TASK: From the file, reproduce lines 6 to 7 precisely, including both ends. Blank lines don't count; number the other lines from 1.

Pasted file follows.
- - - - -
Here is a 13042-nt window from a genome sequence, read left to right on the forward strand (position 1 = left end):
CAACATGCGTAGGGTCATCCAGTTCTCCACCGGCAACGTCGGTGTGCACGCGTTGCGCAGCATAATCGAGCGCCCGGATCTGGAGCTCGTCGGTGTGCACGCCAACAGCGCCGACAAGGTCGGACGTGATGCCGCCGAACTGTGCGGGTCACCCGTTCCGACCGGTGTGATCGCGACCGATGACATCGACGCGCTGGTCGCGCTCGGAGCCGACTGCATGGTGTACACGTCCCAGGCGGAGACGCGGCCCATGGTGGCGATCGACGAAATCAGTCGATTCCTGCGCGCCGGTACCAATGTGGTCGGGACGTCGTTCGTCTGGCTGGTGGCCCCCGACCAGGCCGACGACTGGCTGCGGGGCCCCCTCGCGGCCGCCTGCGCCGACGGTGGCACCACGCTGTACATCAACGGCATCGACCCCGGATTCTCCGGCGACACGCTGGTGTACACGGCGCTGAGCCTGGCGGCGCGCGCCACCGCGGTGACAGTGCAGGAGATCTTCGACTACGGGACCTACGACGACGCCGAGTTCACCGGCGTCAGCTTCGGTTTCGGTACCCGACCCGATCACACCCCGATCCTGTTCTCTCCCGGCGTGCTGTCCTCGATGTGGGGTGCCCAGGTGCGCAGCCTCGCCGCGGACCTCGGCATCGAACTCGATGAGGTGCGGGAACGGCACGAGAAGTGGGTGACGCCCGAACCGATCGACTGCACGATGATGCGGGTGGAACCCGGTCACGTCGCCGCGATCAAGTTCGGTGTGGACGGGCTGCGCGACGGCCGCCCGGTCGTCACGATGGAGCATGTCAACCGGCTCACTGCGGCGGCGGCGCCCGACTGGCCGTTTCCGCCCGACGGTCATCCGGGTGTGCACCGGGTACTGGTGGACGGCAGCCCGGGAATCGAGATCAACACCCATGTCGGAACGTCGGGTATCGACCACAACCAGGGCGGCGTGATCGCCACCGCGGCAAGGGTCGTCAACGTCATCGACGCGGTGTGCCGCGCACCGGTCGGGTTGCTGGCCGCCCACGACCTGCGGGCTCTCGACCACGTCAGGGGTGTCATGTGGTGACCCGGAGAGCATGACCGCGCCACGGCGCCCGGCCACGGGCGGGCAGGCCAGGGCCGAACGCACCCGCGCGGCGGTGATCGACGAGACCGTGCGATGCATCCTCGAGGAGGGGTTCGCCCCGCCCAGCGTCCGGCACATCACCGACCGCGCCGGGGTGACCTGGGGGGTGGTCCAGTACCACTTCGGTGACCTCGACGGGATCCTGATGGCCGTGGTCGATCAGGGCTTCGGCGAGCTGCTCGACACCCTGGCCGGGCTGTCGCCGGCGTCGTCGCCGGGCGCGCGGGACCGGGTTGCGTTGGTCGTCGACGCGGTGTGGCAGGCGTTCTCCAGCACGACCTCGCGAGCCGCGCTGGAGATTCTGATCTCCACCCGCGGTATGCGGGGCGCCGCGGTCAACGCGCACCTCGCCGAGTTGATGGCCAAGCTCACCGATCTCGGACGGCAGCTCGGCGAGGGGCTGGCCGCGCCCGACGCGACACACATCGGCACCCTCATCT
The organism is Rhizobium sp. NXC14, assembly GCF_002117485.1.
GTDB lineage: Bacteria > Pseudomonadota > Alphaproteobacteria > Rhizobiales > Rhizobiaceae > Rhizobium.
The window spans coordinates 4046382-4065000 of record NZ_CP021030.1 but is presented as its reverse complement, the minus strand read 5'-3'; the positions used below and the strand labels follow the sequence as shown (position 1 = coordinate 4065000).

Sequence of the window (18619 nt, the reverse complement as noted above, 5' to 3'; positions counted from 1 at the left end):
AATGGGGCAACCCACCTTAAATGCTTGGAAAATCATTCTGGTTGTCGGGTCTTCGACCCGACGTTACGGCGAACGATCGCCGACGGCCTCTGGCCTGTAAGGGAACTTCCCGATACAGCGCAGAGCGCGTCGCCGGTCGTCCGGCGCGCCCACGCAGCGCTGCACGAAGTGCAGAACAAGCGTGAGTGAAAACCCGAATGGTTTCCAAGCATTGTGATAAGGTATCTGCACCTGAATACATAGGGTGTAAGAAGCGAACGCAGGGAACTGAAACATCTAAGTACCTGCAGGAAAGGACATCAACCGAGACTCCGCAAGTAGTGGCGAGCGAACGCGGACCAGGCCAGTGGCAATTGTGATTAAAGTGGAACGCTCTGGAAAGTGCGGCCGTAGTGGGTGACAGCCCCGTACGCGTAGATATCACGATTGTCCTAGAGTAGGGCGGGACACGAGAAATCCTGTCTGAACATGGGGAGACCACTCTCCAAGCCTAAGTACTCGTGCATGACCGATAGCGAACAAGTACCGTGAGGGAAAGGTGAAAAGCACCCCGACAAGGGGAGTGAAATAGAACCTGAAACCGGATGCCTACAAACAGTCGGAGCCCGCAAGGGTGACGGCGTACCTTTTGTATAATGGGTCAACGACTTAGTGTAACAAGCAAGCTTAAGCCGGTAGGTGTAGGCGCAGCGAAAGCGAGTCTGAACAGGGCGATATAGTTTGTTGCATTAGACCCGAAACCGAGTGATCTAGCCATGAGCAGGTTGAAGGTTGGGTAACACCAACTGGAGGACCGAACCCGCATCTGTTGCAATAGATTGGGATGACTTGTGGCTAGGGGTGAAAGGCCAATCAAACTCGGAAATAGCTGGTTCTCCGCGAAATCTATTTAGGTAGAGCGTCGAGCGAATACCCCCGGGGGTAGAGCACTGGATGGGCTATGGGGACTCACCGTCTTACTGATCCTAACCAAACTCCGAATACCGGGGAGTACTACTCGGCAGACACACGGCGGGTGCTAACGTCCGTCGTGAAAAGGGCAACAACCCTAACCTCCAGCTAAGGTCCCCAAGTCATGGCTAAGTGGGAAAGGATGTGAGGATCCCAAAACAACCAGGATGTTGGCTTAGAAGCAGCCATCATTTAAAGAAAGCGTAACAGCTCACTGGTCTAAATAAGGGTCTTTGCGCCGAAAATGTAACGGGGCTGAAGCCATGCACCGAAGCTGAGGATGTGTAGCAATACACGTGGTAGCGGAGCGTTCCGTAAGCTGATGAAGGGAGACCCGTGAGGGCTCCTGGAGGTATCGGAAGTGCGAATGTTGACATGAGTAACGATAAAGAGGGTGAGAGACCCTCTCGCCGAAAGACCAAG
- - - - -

Sequence of the window (18619 nt, the reverse complement as noted above, 5' to 3'; positions counted from 1 at the left end):
AATGGGGCAACCCACCTTAAATGCTTGGAAAATCATTCTGGTTGTCGGGTCTTCGACCCGACGTTACGGCGAACGATCGCCGACGGCCTCTGGCCTGTAAGGGAACTTCCCGATACAGCGCAGAGCGCGTCGCCGGTCGTCCGGCGCGCCCACGCAGCGCTGCACGAAGTGCAGAACAAGCGTGAGTGAAAACCCGAATGGTTTCCAAGCATTGTGATAAGGTATCTGCACCTGAATACATAGGGTGTAAGAAGCGAACGCAGGGAACTGAAACATCTAAGTACCTGCAGGAAAGGACATCAACCGAGACTCCGCAAGTAGTGGCGAGCGAACGCGGACCAGGCCAGTGGCAATTGTGATTAAAGTGGAACGCTCTGGAAAGTGCGGCCGTAGTGGGTGACAGCCCCGTACGCGTAGATATCACGATTGTCCTAGAGTAGGGCGGGACACGAGAAATCCTGTCTGAACATGGGGAGACCACTCTCCAAGCCTAAGTACTCGTGCATGACCGATAGCGAACAAGTACCGTGAGGGAAAGGTGAAAAGCACCCCGACAAGGGGAGTGAAATAGAACCTGAAACCGGATGCCTACAAACAGTCGGAGCCCGCAAGGGTGACGGCGTACCTTTTGTATAATGGGTCAACGACTTAGTGTAACAAGCAAGCTTAAGCCGGTAGGTGTAGGCGCAGCGAAAGCGAGTCTGAACAGGGCGATATAGTTTGTTGCATTAGACCCGAAACCGAGTGATCTAGCCATGAGCAGGTTGAAGGTTGGGTAACACCAACTGGAGGACCGAACCCGCATCTGTTGCAATAGATTGGGATGACTTGTGGCTAGGGGTGAAAGGCCAATCAAACTCGGAAATAGCTGGTTCTCCGCGAAATCTATTTAGGTAGAGCGTCGAGCGAATACCCCCGGGGGTAGAGCACTGGATGGGCTATGGGGACTCACCGTCTTACTGATCCTAACCAAACTCCGAATACCGGGGAGTACTACTCGGCAGACACACGGCGGGTGCTAACGTCCGTCGTGAAAAGGGCAACAACCCTAACCTCCAGCTAAGGTCCCCAAGTCATGGCTAAGTGGGAAAGGATGTGAGGATCCCAAAACAACCAGGATGTTGGCTTAGAAGCAGCCATCATTTAAAGAAAGCGTAACAGCTCACTGGTCTAAATAAGGGTCTTTGCGCCGAAAATGTAACGGGGCTGAAGCCATGCACCGAAGCTGAGGATGTGTAGCAATACACGTGGTAGCGGAGCGTTCCGTAAGCTGATGAAGGGAGACCCGTGAGGGCTCCTGGAGGTATCGGAAGTGCGAATGTTGACATGAGTAACGATAAAGAGGGTGAGAGACCCTCTCGCCGAAAGACCAAG